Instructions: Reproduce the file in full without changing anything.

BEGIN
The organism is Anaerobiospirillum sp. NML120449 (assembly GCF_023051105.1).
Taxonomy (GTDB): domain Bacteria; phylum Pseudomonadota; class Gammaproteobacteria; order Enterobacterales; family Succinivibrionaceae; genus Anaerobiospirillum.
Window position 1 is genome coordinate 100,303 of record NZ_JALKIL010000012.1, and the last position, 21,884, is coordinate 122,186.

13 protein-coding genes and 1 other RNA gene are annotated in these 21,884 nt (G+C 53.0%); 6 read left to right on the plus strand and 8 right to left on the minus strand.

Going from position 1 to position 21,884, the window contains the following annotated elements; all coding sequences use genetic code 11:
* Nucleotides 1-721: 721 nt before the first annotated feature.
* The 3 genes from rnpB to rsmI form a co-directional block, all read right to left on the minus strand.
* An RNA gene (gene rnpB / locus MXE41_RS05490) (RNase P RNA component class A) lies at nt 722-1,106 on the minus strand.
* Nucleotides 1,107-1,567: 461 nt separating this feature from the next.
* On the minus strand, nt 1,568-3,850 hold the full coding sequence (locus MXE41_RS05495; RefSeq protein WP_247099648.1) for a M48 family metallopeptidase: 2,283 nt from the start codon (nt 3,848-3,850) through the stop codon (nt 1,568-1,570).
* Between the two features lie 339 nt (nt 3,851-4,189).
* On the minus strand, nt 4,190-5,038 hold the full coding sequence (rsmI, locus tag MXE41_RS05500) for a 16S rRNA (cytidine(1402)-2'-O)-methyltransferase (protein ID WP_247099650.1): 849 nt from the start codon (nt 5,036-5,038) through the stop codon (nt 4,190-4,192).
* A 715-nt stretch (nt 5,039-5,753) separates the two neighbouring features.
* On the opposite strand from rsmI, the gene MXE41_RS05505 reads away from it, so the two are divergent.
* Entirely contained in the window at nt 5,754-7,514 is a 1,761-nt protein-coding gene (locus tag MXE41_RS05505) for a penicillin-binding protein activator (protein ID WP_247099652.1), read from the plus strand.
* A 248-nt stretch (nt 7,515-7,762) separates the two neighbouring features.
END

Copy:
The organism is Anaerobiospirillum sp. NML120449 (assembly GCF_023051105.1).
Taxonomy (GTDB): domain Bacteria; phylum Pseudomonadota; class Gammaproteobacteria; order Enterobacterales; family Succinivibrionaceae; genus Anaerobiospirillum.
Window position 1 is genome coordinate 100,303 of record NZ_JALKIL010000012.1, and the last position, 21,884, is coordinate 122,186.

13 protein-coding genes and 1 other RNA gene are annotated in these 21,884 nt (G+C 53.0%); 6 read left to right on the plus strand and 8 right to left on the minus strand.

Going from position 1 to position 21,884, the window contains the following annotated elements; all coding sequences use genetic code 11:
* Nucleotides 1-721: 721 nt before the first annotated feature.
* The 3 genes from rnpB to rsmI form a co-directional block, all read right to left on the minus strand.
* An RNA gene (gene rnpB / locus MXE41_RS05490) (RNase P RNA component class A) lies at nt 722-1,106 on the minus strand.
* Nucleotides 1,107-1,567: 461 nt separating this feature from the next.
* On the minus strand, nt 1,568-3,850 hold the full coding sequence (locus MXE41_RS05495; RefSeq protein WP_247099648.1) for a M48 family metallopeptidase: 2,283 nt from the start codon (nt 3,848-3,850) through the stop codon (nt 1,568-1,570).
* Between the two features lie 339 nt (nt 3,851-4,189).
* On the minus strand, nt 4,190-5,038 hold the full coding sequence (rsmI, locus tag MXE41_RS05500) for a 16S rRNA (cytidine(1402)-2'-O)-methyltransferase (protein ID WP_247099650.1): 849 nt from the start codon (nt 5,036-5,038) through the stop codon (nt 4,190-4,192).
* A 715-nt stretch (nt 5,039-5,753) separates the two neighbouring features.
* On the opposite strand from rsmI, the gene MXE41_RS05505 reads away from it, so the two are divergent.
* Entirely contained in the window at nt 5,754-7,514 is a 1,761-nt protein-coding gene (locus tag MXE41_RS05505) for a penicillin-binding protein activator (protein ID WP_247099652.1), read from the plus strand.
* A 248-nt stretch (nt 7,515-7,762) separates the two neighbouring features.